[A]n American snowboarder reached out to Yahoo Sports to talk China. She’d been reading about the government’s mass detention of Uyghurs; about forced sterilization and sexual assault; about crackdowns throughout the country. “These things are insane,” she said, and she was eager to speak about them.
But not on the record. The Olympics, she said, were a “life goal.” And activism, she worried, could jeopardize her pursuit of it.
“If I were to protest and become a big voice in this movement,” she said, “China could block me from even going.”
She didn’t have proof of that, she acknowledged. But she was afraid — and not alone.
…”There’s a lot of us athletes who are super upset about the genocide in China,” she said. “We’re upset about it. But we’re struggling to figure out, what can we do?”
“The IOC is the group that picks the host country,” she reasoned. She couldn’t fathom how such a powerful organization that claims to serve athletes could choose such a problematic host, then refuse to comment on its crimes against humanity, and then, most spinelessly of all, not even assure athletes they’ll be safe in it.
Fourth news item
Last night at my direction, U.S. military forces in the northwest Syria successfully undertook a counterterrorism operation to protect the American people and our Allies, and make the world a safer place. Thanks to the skill and bravery of our Armed Forces, we have taken off the battlefield Abu Ibrahim al-Hashimi al-Qurayshi—the leader of ISIS. All Americans have returned safely from the operation.
Fifth news item
A devastating read about an absolutely devastating situation:
it took four presidencies for America to finish abandoning Afghanistan. George W. Bush’s attention wandered off soon after American Special Forces rode horseback through the northern mountains and the first schoolgirls gathered in freezing classrooms. Barack Obama, after studying the problem for months, poured in troops and pulled them out in a single ambivalent gesture whose goal was to keep the war on page A13. Donald Trump cut a deal with the Taliban that left the future of the Afghan government, Afghan women, and al‑Qaeda to fate. By then most Americans were barely aware that the war was still going on. It fell to Joe Biden to complete the task.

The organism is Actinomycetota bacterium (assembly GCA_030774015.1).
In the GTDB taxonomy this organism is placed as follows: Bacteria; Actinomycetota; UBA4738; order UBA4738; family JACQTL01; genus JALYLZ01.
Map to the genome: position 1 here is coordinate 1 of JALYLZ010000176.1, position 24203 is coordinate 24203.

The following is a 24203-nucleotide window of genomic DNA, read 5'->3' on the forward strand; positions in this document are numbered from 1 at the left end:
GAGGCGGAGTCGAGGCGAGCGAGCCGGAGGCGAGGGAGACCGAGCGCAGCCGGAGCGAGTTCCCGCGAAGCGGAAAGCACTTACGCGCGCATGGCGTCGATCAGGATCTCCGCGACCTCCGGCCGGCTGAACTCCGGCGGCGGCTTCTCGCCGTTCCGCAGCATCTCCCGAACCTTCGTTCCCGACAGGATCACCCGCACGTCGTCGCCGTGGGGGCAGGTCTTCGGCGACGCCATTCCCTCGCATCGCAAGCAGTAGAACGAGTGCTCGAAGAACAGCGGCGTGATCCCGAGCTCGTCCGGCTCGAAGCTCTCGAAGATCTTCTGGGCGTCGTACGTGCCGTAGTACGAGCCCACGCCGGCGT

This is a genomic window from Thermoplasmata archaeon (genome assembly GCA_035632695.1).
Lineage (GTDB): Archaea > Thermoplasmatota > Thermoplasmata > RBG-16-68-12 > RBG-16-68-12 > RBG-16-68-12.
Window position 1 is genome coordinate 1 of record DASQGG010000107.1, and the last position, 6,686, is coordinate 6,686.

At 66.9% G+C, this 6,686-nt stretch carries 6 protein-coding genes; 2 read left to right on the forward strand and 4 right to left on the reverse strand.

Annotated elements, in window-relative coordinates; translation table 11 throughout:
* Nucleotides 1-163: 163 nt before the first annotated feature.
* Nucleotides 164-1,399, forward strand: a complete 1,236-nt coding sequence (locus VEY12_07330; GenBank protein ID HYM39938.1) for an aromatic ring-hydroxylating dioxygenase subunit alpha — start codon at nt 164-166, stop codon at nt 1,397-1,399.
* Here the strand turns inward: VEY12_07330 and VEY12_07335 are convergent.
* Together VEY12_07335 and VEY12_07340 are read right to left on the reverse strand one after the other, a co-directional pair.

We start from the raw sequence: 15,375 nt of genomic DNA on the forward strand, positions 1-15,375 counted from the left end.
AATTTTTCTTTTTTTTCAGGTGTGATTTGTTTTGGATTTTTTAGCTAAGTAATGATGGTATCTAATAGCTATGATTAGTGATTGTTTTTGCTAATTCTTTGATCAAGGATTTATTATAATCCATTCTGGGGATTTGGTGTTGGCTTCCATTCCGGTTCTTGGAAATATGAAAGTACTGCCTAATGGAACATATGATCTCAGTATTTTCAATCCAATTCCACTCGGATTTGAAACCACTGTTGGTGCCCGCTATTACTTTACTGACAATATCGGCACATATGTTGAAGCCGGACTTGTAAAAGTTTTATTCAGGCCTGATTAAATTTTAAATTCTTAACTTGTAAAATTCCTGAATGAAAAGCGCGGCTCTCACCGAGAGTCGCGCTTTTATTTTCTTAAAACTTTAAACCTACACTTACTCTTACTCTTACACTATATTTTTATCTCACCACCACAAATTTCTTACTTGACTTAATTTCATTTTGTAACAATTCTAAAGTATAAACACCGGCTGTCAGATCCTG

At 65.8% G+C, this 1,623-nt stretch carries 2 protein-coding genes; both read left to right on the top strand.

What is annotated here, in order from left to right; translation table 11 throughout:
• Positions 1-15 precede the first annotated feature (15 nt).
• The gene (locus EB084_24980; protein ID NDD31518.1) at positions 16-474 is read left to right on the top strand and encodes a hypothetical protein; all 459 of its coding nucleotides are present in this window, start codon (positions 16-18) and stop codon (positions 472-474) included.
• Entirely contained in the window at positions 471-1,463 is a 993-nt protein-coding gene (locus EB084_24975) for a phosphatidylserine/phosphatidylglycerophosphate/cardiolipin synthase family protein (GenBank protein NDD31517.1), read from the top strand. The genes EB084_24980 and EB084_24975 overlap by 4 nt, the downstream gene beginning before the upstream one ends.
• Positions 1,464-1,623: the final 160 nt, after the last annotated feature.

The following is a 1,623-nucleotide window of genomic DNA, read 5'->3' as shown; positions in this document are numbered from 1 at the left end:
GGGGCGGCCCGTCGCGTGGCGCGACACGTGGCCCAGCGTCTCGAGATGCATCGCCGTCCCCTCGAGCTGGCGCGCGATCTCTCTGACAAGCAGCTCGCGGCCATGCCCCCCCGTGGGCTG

The advocates omitted one person from their calculations: the president. But Biden’s history in this area should have troubled them.
On April 14, 1975, as North Vietnamese divisions raced toward Saigon, the 32-year-old first-term senator from Delaware was summoned to the White House. President Gerald Ford pleaded with him and other senators for funding to evacuate Vietnamese allies. Biden refused. “I feel put-upon,” he said. He would vote for money to bring out the remaining Americans, but not one dollar for the locals. On April 23, as South Vietnam’s collapse accelerated, Biden repeated the point on the Senate floor. “I do not believe the United States has an obligation, moral or otherwise, to evacuate foreign nationals” other than diplomats, he said. That was the job of private organizations. “The United States has no obligation to evacuate one, or 100,001, South Vietnamese.”
Sixth news item
Republican Senator Rob Standridge has introduced a bill that would allow people to sue teachers if they offer an opposing view from the religious beliefs held by students.